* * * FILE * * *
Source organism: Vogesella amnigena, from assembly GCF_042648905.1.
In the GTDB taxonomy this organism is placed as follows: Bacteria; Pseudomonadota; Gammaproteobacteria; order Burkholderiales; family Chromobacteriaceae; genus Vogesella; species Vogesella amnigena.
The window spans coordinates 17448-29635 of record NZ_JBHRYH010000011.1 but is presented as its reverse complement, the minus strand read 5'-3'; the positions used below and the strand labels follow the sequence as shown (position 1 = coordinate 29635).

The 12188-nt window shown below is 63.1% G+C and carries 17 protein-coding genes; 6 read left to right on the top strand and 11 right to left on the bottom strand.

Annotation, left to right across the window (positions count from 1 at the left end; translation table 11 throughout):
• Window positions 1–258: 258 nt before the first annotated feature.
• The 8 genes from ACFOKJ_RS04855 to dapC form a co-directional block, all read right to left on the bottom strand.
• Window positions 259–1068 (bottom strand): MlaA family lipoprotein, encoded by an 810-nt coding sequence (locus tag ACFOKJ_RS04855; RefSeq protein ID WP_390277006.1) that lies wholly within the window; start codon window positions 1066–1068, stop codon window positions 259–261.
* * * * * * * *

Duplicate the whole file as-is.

Source organism: Vogesella amnigena, from assembly GCF_042648905.1.
In the GTDB taxonomy this organism is placed as follows: Bacteria; Pseudomonadota; Gammaproteobacteria; order Burkholderiales; family Chromobacteriaceae; genus Vogesella; species Vogesella amnigena.
The window spans coordinates 17448-29635 of record NZ_JBHRYH010000011.1 but is presented as its reverse complement, the minus strand read 5'-3'; the positions used below and the strand labels follow the sequence as shown (position 1 = coordinate 29635).

The 12188-nt window shown below is 63.1% G+C and carries 17 protein-coding genes; 6 read left to right on the top strand and 11 right to left on the bottom strand.

Annotation, left to right across the window (positions count from 1 at the left end; translation table 11 throughout):
• Window positions 1–258: 258 nt before the first annotated feature.
• The 8 genes from ACFOKJ_RS04855 to dapC form a co-directional block, all read right to left on the bottom strand.
• Window positions 259–1068 (bottom strand): MlaA family lipoprotein, encoded by an 810-nt coding sequence (locus tag ACFOKJ_RS04855; RefSeq protein ID WP_390277006.1) that lies wholly within the window; start codon window positions 1066–1068, stop codon window positions 259–261.